12. Conclusions

Pancoast tumors still represent a complex clinical condition requiring considerable technical surgical skills within more articulated multimodality treatment.
Although a multimodality approach combining chemotherapy, radiotherapy, and surgery allows for radical resection and an effective local control in the vast majority of patients, many patients cannot receive surgical resection or complete the whole programmed therapeutic regimen. Systemic relapse, particularly cerebral recurrence, still poses a significant issue in this cohort of patients. Global clinical condition, tumor histology, and long-term perspectives should always be taken into consideration when embarking on such a demanding oncologic scenario [27,28,29,30,31,32,33,34,35,36,37,38].

Author Contributions

Conceptualization F.P.; methodology F.P., M.C., L.B. and L.S.; validation F.P. and L.S.; investigation F.P., M.C. and L.B.; writing—original draft preparation F.P. and M.C.; writing—review and editing L.B. and L.S.; supervision L.S.; project administration F.P. All authors have read and agreed to the published version of the manuscript.


This research was funded by the Italian Ministry of Health with “Ricerca Corrente”, “5 × 1000” funds.

Institutional Review Board Statement

Not applicable.

Informed Consent Statement

Not applicable.

Data Availability Statement

The data can be shared up on request.


All the intraoperative views come from surgical operations performed by Francesco Petrella at the European Institute of Oncology.

Conflicts of Interest

The authors declare no conflict of interest. The funders had no role in the design of the study; in the collection, analyses, or interpretation of data; in the writing of the manuscript; or in the decision to publish the results.


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Figure 1. (A) Patient decubitus; (B) Cervicothoracic incision; (C) Vascular dissection; (D) Costoclavicular joint reconstruction.
Figure 1. (A) Patient decubitus; (B) Cervicothoracic incision; (C) Vascular dissection; (D) Costoclavicular joint reconstruction.
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Figure 2. The Masaoka Nomori approach (trap door).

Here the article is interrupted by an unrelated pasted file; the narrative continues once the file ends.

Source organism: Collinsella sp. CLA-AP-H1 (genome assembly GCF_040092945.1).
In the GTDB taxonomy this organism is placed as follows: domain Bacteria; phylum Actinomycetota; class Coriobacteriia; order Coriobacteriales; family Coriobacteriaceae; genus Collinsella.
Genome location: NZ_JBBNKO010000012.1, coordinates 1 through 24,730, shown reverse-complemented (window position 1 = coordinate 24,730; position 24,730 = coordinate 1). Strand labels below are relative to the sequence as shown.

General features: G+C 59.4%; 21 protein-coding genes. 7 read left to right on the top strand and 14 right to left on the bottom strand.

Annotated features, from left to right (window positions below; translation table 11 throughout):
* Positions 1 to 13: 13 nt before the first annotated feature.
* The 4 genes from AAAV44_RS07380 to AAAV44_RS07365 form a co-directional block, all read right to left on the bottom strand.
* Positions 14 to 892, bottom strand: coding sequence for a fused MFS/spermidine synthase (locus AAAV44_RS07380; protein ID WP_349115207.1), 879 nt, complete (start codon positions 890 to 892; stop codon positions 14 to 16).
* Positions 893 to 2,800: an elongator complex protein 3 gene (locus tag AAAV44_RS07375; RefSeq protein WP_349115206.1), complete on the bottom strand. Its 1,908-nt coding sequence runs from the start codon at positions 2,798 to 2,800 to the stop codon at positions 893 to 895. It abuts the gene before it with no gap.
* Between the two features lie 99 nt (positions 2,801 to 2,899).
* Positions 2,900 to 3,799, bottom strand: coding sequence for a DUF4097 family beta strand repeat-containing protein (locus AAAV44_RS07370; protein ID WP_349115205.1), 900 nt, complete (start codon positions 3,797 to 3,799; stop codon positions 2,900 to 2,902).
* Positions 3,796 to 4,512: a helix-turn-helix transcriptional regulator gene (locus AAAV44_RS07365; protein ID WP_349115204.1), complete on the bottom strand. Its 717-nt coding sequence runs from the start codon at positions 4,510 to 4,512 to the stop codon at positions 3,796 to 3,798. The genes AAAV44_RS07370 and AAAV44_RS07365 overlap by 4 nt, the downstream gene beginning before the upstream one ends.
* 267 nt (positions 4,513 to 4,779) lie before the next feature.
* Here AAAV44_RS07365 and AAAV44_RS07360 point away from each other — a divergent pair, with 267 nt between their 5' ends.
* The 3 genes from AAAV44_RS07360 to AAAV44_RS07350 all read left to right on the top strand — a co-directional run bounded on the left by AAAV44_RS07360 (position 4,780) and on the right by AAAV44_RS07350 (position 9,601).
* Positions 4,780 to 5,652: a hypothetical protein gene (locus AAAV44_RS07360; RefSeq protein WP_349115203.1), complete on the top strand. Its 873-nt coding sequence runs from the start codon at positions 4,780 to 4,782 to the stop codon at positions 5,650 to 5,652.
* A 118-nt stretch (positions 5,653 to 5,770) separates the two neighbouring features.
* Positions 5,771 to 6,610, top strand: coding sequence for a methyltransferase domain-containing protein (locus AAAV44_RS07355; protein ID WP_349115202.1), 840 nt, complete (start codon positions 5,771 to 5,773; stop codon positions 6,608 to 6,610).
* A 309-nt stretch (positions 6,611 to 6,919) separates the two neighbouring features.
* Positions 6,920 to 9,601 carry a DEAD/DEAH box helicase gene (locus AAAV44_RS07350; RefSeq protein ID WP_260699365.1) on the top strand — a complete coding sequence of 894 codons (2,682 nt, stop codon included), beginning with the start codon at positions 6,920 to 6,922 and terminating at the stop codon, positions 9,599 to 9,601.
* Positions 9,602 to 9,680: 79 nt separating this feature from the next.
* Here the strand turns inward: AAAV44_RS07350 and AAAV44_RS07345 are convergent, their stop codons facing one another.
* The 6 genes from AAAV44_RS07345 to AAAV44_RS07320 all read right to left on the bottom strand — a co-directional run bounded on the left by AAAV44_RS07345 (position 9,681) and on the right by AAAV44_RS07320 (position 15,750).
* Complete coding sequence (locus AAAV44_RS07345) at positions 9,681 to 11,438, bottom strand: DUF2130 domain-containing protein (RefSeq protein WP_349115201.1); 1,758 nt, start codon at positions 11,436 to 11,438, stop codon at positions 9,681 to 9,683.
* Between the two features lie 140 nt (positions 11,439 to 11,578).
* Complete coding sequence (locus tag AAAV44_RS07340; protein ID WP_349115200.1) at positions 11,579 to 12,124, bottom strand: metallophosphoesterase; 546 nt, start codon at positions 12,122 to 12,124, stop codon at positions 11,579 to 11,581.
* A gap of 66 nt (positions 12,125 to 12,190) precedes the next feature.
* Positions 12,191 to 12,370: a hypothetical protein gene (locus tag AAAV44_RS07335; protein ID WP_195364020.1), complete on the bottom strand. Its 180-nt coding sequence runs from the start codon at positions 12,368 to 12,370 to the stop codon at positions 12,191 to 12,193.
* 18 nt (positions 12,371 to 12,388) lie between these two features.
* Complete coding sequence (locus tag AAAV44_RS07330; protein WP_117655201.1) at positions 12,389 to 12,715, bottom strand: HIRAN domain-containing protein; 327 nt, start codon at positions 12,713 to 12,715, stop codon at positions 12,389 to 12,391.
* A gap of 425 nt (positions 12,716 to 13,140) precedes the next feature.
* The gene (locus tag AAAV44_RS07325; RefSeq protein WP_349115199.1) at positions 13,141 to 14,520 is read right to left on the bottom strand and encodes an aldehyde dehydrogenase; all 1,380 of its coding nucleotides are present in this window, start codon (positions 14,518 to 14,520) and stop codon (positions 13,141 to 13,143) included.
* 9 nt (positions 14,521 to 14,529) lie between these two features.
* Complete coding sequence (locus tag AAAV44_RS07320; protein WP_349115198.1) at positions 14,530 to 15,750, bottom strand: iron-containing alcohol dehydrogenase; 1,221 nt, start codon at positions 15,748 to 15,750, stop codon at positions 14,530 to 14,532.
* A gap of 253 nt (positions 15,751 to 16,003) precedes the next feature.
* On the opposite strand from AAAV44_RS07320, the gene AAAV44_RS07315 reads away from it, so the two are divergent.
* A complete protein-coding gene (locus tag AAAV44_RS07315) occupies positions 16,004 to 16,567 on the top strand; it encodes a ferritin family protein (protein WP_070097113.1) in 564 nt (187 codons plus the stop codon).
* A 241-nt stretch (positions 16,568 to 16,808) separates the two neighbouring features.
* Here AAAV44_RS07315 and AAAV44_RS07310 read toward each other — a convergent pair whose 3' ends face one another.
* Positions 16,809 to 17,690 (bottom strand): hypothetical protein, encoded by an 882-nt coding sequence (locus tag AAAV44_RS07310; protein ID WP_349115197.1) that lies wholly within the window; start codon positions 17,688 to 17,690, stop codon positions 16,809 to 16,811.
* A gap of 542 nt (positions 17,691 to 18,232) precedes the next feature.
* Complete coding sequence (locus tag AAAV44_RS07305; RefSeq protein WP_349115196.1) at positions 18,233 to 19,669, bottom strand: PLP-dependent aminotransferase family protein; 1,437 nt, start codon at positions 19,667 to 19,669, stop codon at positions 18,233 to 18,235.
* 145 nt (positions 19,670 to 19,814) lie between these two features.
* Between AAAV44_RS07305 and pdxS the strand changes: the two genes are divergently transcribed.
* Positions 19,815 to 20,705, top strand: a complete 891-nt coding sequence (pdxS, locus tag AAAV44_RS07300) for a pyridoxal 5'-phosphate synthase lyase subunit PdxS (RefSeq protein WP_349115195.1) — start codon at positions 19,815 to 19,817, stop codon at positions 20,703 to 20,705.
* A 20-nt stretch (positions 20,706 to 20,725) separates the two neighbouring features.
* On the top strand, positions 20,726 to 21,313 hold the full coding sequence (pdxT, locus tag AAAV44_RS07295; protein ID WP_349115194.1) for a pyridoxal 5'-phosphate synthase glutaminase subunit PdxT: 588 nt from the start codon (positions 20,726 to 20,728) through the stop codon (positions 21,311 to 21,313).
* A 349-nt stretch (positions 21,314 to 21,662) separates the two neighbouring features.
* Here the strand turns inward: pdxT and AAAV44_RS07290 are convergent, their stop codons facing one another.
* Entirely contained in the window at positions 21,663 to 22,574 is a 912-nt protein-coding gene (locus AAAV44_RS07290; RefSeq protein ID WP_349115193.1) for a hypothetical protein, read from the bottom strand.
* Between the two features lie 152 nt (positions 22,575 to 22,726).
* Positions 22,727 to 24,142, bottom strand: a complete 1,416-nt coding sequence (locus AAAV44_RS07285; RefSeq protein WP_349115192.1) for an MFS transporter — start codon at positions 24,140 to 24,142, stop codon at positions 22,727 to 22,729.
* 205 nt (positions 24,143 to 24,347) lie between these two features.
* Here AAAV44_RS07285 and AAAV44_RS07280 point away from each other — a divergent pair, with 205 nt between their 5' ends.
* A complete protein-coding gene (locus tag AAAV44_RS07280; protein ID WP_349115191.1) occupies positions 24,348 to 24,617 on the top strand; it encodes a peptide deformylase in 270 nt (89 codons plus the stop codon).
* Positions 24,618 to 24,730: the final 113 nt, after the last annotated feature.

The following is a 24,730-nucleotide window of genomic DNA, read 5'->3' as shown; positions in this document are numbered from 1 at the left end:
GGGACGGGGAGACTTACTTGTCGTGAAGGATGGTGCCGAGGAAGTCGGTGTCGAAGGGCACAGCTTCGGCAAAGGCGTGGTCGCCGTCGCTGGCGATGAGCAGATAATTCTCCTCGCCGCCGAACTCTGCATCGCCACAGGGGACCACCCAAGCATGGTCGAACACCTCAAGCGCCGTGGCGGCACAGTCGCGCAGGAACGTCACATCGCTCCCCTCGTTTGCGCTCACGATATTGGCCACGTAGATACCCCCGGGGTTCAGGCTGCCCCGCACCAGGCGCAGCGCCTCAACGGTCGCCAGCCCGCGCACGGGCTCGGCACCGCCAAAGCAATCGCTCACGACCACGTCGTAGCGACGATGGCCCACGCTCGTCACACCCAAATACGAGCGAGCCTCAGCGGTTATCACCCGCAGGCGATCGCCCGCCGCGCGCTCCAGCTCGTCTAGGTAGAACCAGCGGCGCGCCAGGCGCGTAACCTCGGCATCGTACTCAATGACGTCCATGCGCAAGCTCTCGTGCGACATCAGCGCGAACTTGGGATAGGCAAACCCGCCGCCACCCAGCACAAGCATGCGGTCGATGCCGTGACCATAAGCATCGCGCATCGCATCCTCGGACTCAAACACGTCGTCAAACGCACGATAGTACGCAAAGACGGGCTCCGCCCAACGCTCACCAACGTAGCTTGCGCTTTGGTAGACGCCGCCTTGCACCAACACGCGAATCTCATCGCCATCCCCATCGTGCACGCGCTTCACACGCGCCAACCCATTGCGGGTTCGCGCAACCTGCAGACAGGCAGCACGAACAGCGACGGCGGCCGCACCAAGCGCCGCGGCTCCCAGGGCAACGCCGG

Figure 2. The Masaoka Nomori approach (trap door).
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Figure 3. (A) Costovertebral joint infiltration at preoperative CT scan; (B) surgical view after costovertebral disarticulation; (C) chest wall closure; (D) postoperative view.
Figure 3. (A) Costovertebral joint infiltration at preoperative CT scan; (B) surgical view after costovertebral disarticulation; (C) chest wall closure; (D) postoperative view.
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Table 1. Pros and contras of surgical approaches to Pancoast tumors.
Table 1. Pros and contras of surgical approaches to Pancoast tumors.
ApproachStrength Points Weak Points
Transclavicular (Dartevelle)Exposure of subclavian vesselsDifficult exposure of vertebral bodies
Shoulder functional impairment
Transmanubrial (Grunenwald Spaggiari)Exposure of subclavian vesselsDifficult exposure of vertebral bodies
Trap door (Masaoka Nomori)Exposition of subclavian vessels, the whole mediastinum and pleural cavity Difficult exposure of vertebral bodies
Healing problems due to multiple incisions
Posterior (Paulson)Exposition of vertebral bodies and brachial plexusDifficult exposition of subclavian vessels
HemiclamshellExposition of subclavian vessels, the whole mediastinum and pleural cavityDifficult exposure of vertebral bodies
Healing problems due to multiple incisions
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Petrella, F.; Casiraghi, M.; Bertolaccini, L.; Spaggiari, L. Surgical Approaches to Pancoast Tumors. J. Pers. Med. 2023, 13, 1168.

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Petrella F, Casiraghi M, Bertolaccini L, Spaggiari L. Surgical Approaches to Pancoast Tumors. Journal of Personalized Medicine. 2023; 13(7):1168.

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Petrella, Francesco, Monica Casiraghi, Luca Bertolaccini, and Lorenzo Spaggiari. 2023. "Surgical Approaches to Pancoast Tumors" Journal of Personalized Medicine 13, no. 7: 1168.